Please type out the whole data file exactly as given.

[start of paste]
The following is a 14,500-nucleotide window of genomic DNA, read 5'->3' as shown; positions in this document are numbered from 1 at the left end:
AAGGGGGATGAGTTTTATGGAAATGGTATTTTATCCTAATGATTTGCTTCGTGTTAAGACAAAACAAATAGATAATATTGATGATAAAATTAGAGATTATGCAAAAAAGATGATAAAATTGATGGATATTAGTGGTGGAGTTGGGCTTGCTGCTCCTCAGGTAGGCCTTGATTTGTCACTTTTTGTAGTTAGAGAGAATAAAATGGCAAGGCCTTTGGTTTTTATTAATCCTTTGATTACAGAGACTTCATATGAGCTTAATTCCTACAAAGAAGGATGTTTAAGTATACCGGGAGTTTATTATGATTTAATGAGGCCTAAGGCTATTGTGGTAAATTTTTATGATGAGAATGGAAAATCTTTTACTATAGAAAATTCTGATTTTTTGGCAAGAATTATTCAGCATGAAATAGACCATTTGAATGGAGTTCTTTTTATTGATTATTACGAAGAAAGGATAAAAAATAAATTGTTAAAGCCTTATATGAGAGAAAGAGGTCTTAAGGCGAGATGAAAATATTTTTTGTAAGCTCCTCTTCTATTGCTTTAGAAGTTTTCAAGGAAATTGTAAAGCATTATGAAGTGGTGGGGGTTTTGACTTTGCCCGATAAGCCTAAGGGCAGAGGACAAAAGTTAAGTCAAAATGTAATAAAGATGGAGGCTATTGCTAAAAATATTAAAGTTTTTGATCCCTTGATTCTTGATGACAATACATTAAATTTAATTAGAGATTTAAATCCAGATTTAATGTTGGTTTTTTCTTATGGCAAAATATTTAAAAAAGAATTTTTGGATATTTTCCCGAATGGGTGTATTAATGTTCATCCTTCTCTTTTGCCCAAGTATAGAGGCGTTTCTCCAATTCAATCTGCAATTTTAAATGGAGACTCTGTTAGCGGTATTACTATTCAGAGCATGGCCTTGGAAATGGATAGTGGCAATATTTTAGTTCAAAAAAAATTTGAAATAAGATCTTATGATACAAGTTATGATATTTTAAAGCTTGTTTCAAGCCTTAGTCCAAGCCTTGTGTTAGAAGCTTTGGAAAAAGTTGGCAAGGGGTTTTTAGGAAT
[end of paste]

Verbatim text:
The following is a 14,500-nucleotide window of genomic DNA, read 5'->3' as shown; positions in this document are numbered from 1 at the left end:
AAGGGGGATGAGTTTTATGGAAATGGTATTTTATCCTAATGATTTGCTTCGTGTTAAGACAAAACAAATAGATAATATTGATGATAAAATTAGAGATTATGCAAAAAAGATGATAAAATTGATGGATATTAGTGGTGGAGTTGGGCTTGCTGCTCCTCAGGTAGGCCTTGATTTGTCACTTTTTGTAGTTAGAGAGAATAAAATGGCAAGGCCTTTGGTTTTTATTAATCCTTTGATTACAGAGACTTCATATGAGCTTAATTCCTACAAAGAAGGATGTTTAAGTATACCGGGAGTTTATTATGATTTAATGAGGCCTAAGGCTATTGTGGTAAATTTTTATGATGAGAATGGAAAATCTTTTACTATAGAAAATTCTGATTTTTTGGCAAGAATTATTCAGCATGAAATAGACCATTTGAATGGAGTTCTTTTTATTGATTATTACGAAGAAAGGATAAAAAATAAATTGTTAAAGCCTTATATGAGAGAAAGAGGTCTTAAGGCGAGATGAAAATATTTTTTGTAAGCTCCTCTTCTATTGCTTTAGAAGTTTTCAAGGAAATTGTAAAGCATTATGAAGTGGTGGGGGTTTTGACTTTGCCCGATAAGCCTAAGGGCAGAGGACAAAAGTTAAGTCAAAATGTAATAAAGATGGAGGCTATTGCTAAAAATATTAAAGTTTTTGATCCCTTGATTCTTGATGACAATACATTAAATTTAATTAGAGATTTAAATCCAGATTTAATGTTGGTTTTTTCTTATGGCAAAATATTTAAAAAAGAATTTTTGGATATTTTCCCGAATGGGTGTATTAATGTTCATCCTTCTCTTTTGCCCAAGTATAGAGGCGTTTCTCCAATTCAATCTGCAATTTTAAATGGAGACTCTGTTAGCGGTATTACTATTCAGAGCATGGCCTTGGAAATGGATAGTGGCAATATTTTAGTTCAAAAAAAATTTGAAATAAGATCTTATGATACAAGTTATGATATTTTAAAGCTTGTTTCAAGCCTTAGTCCAAGCCTTGTGTTAGAAGCTTTGGAAAAAGTTGGCAAGGGGTTTTTAGGAAT